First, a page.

TOKYO -- Japanese startup Astroscale launched a satellite on Monday designed to usher in an era of sustainable space flight by locating and retrieving used satellites and other space junk. The six-month demonstration project is the first of its kind by a commercial satellite operator.
The Astroscale debris removal spacecraft, called the End-of-Life Services by Astroscale Demonstration, or Elsa-D, was launched on a Russian-built Soyuz rocket from the Baikonur Cosmodrome in Kazakhstan. The rocket is operated by GK Launch Services, a Russian company known for its reliability and low cost. The Elsa-D will be operated from a command center in the U.K.
The launch is a "ride-share" mission, with a payload of many satellites -- the main one from South Korea, a few belonging to Japan's Axelspace and one for Astroscale. The Astroscale satellite will separate from the rocket later on Monday.
Astroscale CEO Nobu Okada said that his engineers will be busier now: checking signals from the satellite, making sure it has the right attitude toward the Earth, activating the solar panels and so forth. The company's general manager, Miki Ito, said she is just relieved to see that the rocket was launched successfully after two days' delay.
There are an estimated 25,000 pieces of space junk in Earth orbit. This debris is created when satellites go dead, collide, or when spent rocket boosters stay in orbit instead of reentering Earth's atmosphere and burning up.
The debris is a hazard for the roughly 3,000 satellites now operating in space. It also poses a threat to the International Space Station, which has six astronauts on board.
The need for a cleanup will sharpen as more satellites are launched. Okada says that 46,000 more satellites are expected to be launched in the next 10 years, as companies like SpaceX and Amazon, both of the U.S., put up satellite internet constellations and start offering space tourism. Okada says his goal is to make Astroscale a pioneer in environmentally sustainable space flight.
"We are an environmental company," said Chris Blackerby, Astroscale's chief operating officer. "Orbit is just another natural resource, just like forests, rivers and oceans. If we don't clean it, there's going to be problems."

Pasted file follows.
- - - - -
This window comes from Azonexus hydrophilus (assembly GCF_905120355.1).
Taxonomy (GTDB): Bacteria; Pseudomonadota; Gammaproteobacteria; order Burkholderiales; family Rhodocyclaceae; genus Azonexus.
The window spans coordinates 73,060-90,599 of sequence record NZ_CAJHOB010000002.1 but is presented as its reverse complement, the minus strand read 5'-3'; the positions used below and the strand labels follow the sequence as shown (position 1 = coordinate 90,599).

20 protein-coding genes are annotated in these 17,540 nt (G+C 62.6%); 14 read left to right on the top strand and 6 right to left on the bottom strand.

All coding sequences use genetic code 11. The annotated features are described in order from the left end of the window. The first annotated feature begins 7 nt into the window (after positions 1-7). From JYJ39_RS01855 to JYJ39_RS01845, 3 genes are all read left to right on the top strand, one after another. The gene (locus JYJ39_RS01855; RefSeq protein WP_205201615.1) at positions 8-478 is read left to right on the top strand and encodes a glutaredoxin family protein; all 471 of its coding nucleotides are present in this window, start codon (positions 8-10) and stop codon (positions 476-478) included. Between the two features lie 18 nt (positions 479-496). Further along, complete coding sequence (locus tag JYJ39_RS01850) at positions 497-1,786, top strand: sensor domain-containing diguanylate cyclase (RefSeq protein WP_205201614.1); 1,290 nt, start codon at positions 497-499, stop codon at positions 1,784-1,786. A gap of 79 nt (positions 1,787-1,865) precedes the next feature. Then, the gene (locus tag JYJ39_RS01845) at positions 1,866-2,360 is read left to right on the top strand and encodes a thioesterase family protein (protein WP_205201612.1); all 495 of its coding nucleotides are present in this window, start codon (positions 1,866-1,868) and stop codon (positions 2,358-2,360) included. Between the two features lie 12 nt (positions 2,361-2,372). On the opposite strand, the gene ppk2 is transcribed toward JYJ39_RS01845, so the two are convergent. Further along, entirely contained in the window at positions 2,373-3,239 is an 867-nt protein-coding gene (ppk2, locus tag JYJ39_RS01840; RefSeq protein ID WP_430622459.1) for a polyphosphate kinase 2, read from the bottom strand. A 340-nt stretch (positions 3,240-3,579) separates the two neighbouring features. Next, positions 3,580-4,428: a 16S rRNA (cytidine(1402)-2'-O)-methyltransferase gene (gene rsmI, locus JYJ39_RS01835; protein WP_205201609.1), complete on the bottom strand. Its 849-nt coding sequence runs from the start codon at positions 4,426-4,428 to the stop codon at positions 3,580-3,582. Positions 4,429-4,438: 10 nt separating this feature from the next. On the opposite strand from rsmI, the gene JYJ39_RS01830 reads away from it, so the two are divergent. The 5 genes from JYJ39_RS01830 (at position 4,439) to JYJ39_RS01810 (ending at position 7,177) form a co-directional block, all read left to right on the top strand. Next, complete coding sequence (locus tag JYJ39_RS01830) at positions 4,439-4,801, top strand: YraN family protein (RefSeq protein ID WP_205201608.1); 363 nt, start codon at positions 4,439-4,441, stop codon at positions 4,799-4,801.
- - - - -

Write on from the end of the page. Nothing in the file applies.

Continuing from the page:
Astroscale was founded in 2013 by Okada, a former McKinsey & Co. consultant, who has been interested in space since he participated in a junior space camp in the U.S. at age 15. His company now has 180 employees, half Japanese and half non-Japanese, in Japan, the United States, the U.K., Israel and Singapore.
The 175 kg Elsa-D will enter orbit with 17 kg of mock debris. After spending the first couple of months getting ready for the mission, it will conduct three different test maneuvers.
Elsa-D will move toward the test debris using GPS information, estimate its exact position and analyze its motion with sensors. It will then determine a path to approach the space junk and latch onto it using a magnetic docking plate before releasing it to perform another capture maneuver.
The retrieval operation is very different from a normal docking procedure between the International Space Station and a supply ship, where two spacecraft are communicating with each other. Dead satellites and other space junk have no fuel or other means of maneuvering. They are adrift and out of control, making it harder for a cleanup satellite to catch them.
In its first maneuver, Elsa-D will gently release the test debris and then catch it. In the second, the debris is sent tumbling, requiring the spacecraft to move in sync with it. The third maneuver will simulate an actual mission, with the debris sent far away, requiring the Elsa-D to search for and locate it.
Astroscale earns revenue by selling its services to satellite operators. One of its clients is OneWeb, a satellite constellation operator. OneWeb satellites are already equipped with a Astroscale-compatible docking plate that will allow them to be towed away if they go haywire.
Astroscale is also working with the Japan Space Exploration Agency to develop a technology to collect the upper stage of a large rocket. Another projects are to develop a spacecraft that can collect several pieces of debris at once and a maintenance service for satellites in orbit.
Other companies are also working to provide space sanitation services. In Japan, Sky Perfect JSAT is looking at using lasers to alter a satellite's orbit at the end of its life and send it into the atmosphere. Swiss startup ClearSpace has been commissioned by the European Space Agency to run a debris-removal experiment in 2025.